NSHS curators chose some favorite, but obscure, movies to present during the 2005 film series. Major underwriting for the film series is provided by the Douglas Theatre Company. The films are shown free of charge at the Nebraska State Historical Society's Museum of Nebraska History, 15th and P Streets, Lincoln, at 1:30 p.m. Mark your calendar and join us for the final film of the series.
March 6: The President's Analyst (1967) As secret headshrinker to the President, James Coburn becomes increasingly paranoid in this wicked satire.
Paul Carney, library/archives
Judy Foreman, library/archives
Will Gustafson, museum
Jamie Tallman, research and publications
Pages in History to Meet
Anyone who loves literature about Nebraska and the West is invited to participate in the Nebraska State Historical Society's new Pages in History series. "What we are going to do is read some great literature about our past, and relate the discussion to the collections, staff, and other resources of the NSHS, according to Volunteer Coordinator Deb McWilliams. Volunteers, NSHS members, staff, and the public, are welcome.
Pages in History will meet in the auditorium at the Nebraska State Historical Society's Museum of Nebraska History, 15th and P Streets at 2:00 p.m. Dates and topics for the upcoming discussions are as follows:
March 24: Happy as a Big Sunflower: Adventures in the West, 1876-1880, by Rolf Johnson, edited by Richard E. Jensen. Rolf Johnson's diaries of the settlement in Phelps County and travels in the West.
April 28: Fort Robinson and the American West: 1874-1899, by Thomas R. Buecker. Drawing from government records, reports, correspondence, and reminiscences, the book details the fort's role during the Indian wars and as the home of the black cavalry (buffalo soldiers).
Books may be purchased at the NSHS Museum Store at 15th and P Streets, Lincoln, checked out from your local library, or purchased from other bookstores. Please contact the NSHS at 471-3272 if you have questions or plan to attend.
U.S. Poet Laureate Featured in Display
Nebraska poet Ted Kooser, the thirteenth Poet Laureate Consultant to the Library of Congress, and his works are featured in a colorful kiosk on display, March 27-April 8, at the Nebraska State Historical Society's Museum of Nebraska History in Lincoln. The kiosk introduces viewers to Kooser's writing and describes his responsibilities as the nation's Poet Laureate.
The kiosk is one of two jointly developed by the Lincoln City Library Foundation, the Nebraska Literary Heritage Association, and the Friends of the Libraries of the University of Nebraska-Lincoln. Kooser was the founding president of the Nebraska Literary Heritage Association, a group that supports the Jane Pope Geske Heritage Room of Nebraska Authors, housed on the third floor of Bennett Martin Public Library in Lincoln.
One kiosk will travel to each Lincoln public library location during the next several months. The second kiosk, will be displayed at sites throughout the capital city, including the Nebraska State Historical Society's Museum of Nebraska History at Fifteenth and P streets, Lincoln, March 27-April 8.
For more information about the kiosks, please contact the Lincoln City Library Foundation at 441-0164.
Brown Bag Lectures on TV
The Brown Bag Lecture Series (a history forum) is presented on the third Thursday of each month, at noon, in the Blackman auditorium, Museum of Nebraska History, 15th and P Streets (131 Centennial Mall North), Lincoln. Bring your lunch and enjoy the lecture! The March and April programs are as follows:
March 17: Gerald R. Ford Conservation Center staff, Topics in Conservation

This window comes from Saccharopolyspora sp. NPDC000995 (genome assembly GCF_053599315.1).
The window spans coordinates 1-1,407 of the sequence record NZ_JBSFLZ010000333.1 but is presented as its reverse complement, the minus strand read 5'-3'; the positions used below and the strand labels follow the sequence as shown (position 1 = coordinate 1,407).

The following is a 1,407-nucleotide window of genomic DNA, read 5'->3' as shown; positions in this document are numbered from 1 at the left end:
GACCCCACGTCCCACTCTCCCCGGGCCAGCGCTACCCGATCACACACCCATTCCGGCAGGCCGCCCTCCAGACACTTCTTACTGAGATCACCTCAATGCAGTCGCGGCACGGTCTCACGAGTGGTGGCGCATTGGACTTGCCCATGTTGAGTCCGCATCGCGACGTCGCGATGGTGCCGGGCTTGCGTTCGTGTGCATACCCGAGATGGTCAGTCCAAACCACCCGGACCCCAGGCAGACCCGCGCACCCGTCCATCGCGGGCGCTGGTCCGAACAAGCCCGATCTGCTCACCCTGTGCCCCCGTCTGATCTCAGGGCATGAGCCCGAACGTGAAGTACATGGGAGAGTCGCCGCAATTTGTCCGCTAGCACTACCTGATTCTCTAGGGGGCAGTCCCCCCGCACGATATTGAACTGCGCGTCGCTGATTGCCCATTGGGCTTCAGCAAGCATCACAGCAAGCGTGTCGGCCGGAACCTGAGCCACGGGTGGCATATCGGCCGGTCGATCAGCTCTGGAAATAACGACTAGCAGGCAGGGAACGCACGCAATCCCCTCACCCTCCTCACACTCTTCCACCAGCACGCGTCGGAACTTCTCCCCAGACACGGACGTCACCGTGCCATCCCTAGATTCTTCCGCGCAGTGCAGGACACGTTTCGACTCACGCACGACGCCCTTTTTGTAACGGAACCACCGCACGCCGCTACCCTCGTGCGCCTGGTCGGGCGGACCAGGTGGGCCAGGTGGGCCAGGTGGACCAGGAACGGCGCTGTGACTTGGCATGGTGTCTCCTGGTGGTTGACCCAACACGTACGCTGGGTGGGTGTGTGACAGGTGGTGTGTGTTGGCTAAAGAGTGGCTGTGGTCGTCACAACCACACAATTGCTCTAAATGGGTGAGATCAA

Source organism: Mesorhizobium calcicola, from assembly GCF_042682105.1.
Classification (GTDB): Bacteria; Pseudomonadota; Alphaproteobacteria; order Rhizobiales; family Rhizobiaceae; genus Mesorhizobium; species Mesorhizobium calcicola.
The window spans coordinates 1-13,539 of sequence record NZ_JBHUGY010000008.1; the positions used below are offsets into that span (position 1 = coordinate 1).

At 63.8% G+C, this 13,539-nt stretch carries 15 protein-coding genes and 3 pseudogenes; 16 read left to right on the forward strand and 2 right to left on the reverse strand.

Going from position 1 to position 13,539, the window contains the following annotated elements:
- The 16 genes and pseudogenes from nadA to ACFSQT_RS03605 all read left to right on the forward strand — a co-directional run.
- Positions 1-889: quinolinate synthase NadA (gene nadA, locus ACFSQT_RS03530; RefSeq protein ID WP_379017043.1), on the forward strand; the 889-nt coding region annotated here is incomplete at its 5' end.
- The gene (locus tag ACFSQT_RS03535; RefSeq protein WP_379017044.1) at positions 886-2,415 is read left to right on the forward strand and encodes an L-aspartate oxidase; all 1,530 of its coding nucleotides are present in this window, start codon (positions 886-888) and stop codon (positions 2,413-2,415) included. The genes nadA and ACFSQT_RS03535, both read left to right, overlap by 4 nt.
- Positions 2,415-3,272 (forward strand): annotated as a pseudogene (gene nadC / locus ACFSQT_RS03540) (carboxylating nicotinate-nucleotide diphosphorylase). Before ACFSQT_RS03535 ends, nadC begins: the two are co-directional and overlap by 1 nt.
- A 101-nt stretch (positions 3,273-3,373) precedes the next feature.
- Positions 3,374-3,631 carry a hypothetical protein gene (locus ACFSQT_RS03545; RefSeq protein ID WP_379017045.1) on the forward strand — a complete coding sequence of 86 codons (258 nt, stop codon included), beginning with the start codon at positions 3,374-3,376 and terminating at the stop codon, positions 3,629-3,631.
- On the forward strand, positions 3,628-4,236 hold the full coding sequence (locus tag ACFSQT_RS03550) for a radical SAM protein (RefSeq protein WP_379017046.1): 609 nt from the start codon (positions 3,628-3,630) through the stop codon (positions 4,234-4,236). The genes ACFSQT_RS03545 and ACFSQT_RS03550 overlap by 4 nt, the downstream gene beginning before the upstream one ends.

Join staff members from the Nebraska State Historical Society's Gerald R. Ford Conservation Center for topical information about conservation projects in the state.
April 21: Larry Walklin, Nebraska Broadcasters Association Hall of Fame
Professor Larry Walklin of the College of Journalism and Mass Communication, University of Nebraska-Lincoln, will provide a perspective on the history of broadcasting in Nebraska through information about important on-air personalities and decision makers who have been recognized with membership in the Nebraska Broadcasters Association Hall of Fame.
If you are unable to attend the lectures at the museum, catch the series as it is broadcast each month on Lincoln Cablevision Channel 5. Lectures are televised the month following the original presentation. The history forum lecture series is broadcast on Mondays at 5:30 p.m., Thursdays at noon and 11:30 p.m., Fridays at 9:30 p.m., and Sundays at 6:00 p.m.
The lectures are also being broadcast in Omaha on public access Channel 23 and Cox's new digital Channel 802. The lectures air on Cox Channel 23 at 3:00 p.m. on the second and fourth Fridays of each month, followed by five days of broadcast on Digital 802.
Funding for the filming of the Brown Bag Lecture Series is provided by the Nebraska State Historical Society Foundation.
March 17: Brown Bag Lecture, 12:00 noon
March 24: Pages in History, 2:00 p.m.
April 8: NSHS Board of Trustees Meeting, Lincoln
April 21: Brown Bag Lecture, 12:00 noon
April 28: Pages in History, 2:00 p.m.
* Calendar events held at the Museum of Nebraska History, Lincoln
IDEAS from the MUSEUM STORE
to Celebrate Nebraska's Birthday
and Arbor Day
Nebraska Stickers. Twelve stickers of Nebraska state symbols with historical description on the reverse side.
Nebraska Flag. Four-by-five-inch desk size (with stand).
Nebraska and Kansas Territory Map. Approximate size, thirty-one by twenty-two inches. A full-color reproduction of the first published map of Nebraska and Kansas territories.
Pride in Our Hometowns: Portraits of Nebraska, Great Places To Live, Fun Places to Visit! Includes twenty-two communities across Nebraska; produced as a cooperative effort by the newspapers that serve these communities.
Trees: Fandex Family Field Guide. Features North America's forest and backyard trees; die-cut visual with description.
Backyard Explorer Kit: Leaf Collecting, by Rona Beame. Kit includes collecting envelope, leaf album, and Leaf and Tree Guide. Ages 6 - 12.
Champion of Arbor Day: J. Sterling Morton, by Sandy Beaty and J. L. Wilkerson. Ages 8 - 12.
MUSEUM of NEBRASKA HISTORY, 15th & "P" Streets, 402-471-3447
10:00 - 4:30, Tuesday - Friday
1:00 - 4:00, Saturday and Sunday
Museum Store Catalog online
"The Nebraska State Historical Society collects, preserves, and opens to all, the histories we share."
Volunteer News is published bi-monthly for the world-class volunteers at the Nebraska State Historical Society. For information about volunteering with any of our divisions, or at any location across the state, contact:
Deb McWilliams, Volunteer Services
402-471-4955 or 1-800-833-6747
Apply for Volunteer Service today!